Thursday, March 10, 2011

Day 12 Globe to Safford.

People in smaller towns seem to take more pride in their municipality than people in cities do. Townfolk mostly know each other and their histories. It is harder to be anonymous in a small town. Perhaps they are more invested in their relationships and common experiences. Perhaps they are better able to identify with their neighbors. They certainly seem to have more time for hospitality and visitors. When we arrived in Globe, Arizona I was lucky enough to experience small town living. The firemen arranged access and talks with two high schools. We were given meals, motel accommodations for the night, and advise for the road. I met the mayor, chief of police, town executive, and the counsel. Every community would be better if it's citizens knew each other were equally invested in their municipality.
Today was a 79 mile rolling pedal through Apache country. Moe and Roscoe are still with me through tomorrow. Moe blew a tire, but we makeshifted a repair using an old tube. We pounded into a headwind for about 60 miles. The roads were much safer than yesterday, but my legs are asking for a rest day. They will have to wait for another 2 days and 5000 feet of climbing.


  1. Dr.Bob,
    I marvel at your eloquence of writing. Each day brings a new experience...the small town feelings of hospitality, the dangers and uphill battles you face during your ride, the speaking of distracted driving, and all the beauty that surrounds you. I look forward to your daily post and your words that inspire us all! Blessings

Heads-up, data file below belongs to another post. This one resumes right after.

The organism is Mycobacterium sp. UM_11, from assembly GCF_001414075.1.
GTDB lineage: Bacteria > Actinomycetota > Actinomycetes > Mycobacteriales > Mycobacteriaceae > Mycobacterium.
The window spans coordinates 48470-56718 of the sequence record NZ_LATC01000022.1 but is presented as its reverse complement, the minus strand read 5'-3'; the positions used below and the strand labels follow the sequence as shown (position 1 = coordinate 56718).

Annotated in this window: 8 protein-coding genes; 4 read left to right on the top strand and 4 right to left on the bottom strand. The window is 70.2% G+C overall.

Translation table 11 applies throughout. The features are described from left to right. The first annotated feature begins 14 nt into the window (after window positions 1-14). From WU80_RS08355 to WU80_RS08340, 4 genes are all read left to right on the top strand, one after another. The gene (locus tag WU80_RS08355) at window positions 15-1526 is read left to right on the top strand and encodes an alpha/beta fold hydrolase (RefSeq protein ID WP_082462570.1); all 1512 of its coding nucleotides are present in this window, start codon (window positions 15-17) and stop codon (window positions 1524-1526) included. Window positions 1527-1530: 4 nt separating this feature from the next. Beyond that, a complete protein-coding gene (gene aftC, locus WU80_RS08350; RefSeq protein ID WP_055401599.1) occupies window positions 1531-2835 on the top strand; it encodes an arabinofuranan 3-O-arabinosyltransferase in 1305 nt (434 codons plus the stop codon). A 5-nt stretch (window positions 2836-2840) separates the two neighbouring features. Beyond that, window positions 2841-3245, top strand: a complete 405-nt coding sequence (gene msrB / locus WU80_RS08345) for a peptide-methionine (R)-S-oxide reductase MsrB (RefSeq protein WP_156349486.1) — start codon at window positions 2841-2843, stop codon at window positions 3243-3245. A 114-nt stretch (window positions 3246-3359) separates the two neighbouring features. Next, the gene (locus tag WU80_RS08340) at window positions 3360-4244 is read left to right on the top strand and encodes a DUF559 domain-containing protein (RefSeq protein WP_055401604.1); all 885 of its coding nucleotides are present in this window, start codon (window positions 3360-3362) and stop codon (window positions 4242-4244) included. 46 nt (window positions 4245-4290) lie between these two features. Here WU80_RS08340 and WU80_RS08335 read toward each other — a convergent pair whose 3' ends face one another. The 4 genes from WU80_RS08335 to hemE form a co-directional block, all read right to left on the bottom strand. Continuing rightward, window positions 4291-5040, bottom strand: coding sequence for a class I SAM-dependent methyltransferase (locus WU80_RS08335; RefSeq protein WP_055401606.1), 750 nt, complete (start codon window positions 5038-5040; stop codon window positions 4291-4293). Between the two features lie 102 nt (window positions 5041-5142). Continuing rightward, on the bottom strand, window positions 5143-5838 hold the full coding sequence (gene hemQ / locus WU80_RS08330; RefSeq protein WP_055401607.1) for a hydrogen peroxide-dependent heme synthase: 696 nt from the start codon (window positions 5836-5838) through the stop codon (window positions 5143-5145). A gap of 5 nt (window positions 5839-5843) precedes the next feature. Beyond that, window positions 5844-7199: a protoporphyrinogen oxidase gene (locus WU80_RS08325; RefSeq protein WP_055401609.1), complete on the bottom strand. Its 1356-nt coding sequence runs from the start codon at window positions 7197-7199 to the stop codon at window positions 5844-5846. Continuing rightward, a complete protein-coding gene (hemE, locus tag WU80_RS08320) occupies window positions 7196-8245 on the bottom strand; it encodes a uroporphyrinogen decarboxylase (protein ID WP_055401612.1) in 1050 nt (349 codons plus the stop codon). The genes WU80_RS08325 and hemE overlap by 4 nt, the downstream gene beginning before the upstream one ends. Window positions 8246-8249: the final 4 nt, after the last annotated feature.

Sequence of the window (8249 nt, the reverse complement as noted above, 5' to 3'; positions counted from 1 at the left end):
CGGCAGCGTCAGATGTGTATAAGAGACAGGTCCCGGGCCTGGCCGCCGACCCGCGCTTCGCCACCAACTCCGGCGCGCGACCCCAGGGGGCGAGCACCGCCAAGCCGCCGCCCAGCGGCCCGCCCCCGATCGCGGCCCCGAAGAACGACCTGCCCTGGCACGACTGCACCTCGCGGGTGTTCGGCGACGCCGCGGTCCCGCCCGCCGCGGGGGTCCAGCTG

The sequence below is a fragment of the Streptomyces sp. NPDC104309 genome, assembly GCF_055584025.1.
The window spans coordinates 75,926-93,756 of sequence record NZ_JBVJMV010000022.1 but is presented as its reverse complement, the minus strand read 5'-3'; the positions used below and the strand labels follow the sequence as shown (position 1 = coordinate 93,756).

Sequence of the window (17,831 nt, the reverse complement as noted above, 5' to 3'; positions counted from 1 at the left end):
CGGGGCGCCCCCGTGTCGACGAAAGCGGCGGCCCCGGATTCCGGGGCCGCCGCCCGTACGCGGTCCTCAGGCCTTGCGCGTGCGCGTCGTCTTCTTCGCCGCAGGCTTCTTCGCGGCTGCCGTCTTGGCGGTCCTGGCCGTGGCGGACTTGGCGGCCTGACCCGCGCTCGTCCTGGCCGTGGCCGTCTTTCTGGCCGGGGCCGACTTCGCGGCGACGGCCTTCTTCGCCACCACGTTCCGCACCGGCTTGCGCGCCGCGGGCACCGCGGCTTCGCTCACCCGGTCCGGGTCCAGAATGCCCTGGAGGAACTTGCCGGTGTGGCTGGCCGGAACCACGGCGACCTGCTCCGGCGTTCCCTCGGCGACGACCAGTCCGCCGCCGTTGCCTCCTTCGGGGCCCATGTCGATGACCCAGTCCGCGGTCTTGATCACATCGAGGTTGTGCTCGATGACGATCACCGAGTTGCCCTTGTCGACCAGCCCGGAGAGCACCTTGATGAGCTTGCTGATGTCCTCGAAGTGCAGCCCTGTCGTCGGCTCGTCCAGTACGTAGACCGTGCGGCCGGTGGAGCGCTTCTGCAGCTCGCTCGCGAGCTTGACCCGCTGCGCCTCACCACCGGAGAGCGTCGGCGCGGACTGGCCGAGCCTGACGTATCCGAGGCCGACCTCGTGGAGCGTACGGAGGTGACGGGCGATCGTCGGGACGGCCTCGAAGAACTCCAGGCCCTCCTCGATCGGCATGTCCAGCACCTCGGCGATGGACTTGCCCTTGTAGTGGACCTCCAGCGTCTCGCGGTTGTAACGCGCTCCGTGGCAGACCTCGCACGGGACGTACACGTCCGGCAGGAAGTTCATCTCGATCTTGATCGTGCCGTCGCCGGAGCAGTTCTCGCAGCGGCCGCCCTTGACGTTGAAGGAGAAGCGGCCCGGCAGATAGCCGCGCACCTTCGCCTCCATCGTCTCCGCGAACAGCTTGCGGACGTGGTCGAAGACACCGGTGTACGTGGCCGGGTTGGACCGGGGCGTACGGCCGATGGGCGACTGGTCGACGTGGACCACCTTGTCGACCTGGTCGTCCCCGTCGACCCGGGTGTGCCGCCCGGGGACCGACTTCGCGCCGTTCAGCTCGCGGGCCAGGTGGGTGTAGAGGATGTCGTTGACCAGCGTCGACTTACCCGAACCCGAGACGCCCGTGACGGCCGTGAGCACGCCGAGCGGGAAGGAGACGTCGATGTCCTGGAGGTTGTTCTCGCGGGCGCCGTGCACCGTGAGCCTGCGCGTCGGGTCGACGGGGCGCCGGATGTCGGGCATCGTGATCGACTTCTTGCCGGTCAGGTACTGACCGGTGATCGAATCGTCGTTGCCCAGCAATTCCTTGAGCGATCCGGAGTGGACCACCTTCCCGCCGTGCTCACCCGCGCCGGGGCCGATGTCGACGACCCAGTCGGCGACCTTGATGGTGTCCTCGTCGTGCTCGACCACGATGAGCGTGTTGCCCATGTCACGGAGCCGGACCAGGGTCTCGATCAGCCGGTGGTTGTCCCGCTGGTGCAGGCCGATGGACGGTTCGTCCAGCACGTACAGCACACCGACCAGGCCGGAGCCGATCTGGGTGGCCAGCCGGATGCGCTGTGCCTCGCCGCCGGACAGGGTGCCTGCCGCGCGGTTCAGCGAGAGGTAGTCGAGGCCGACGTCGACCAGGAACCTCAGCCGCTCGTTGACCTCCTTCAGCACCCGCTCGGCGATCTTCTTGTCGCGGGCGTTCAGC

2. I second Sandra on your writing and was just talking about it with the gals at the office. You have a gift for writing. I also look forward to your daily posts, photo's and summary of the town you land in and it's people. Will be praying for strength for the next few days as you push toward your next rest day. I'm so proud of you! With love.

  3. Hey now bro
    How do the kids react to your message and experience? When my legs hurt, I think of you. Legs and butt of steel and the rest you must feel like a girly man in comparison. As you must have heard we were all relieved to hear from Ryan. Those poor people in Japan! Seems like no matter who you are, no matter where you are life can yanked away. To take a life because of careless acts, something we have a choice over, is murder. It is murder by indifference.

  4. The bridge people, interesting, I like it. It sounds more personable than transient or homeless. About five years ago Cal Trans evicted several groups of bridge people that had removed some access panels and were living within the freeways. They had generators, little heaters, burners, small pieces of furniture. It was impressive how the bridge people adapted, survived.

    Your words have been inciting and as the list of followers grows, day by day I am encouraged that people will do more than just follow ... they will act. Today I printed out letters, stamped and addressed some envelopes and handed them out to friends and family whom are also supportive of the cause but like so many have not acted. I hope the letters find themselves in the mail to Sam Blakeslee.

    Pedal on Dr Bob.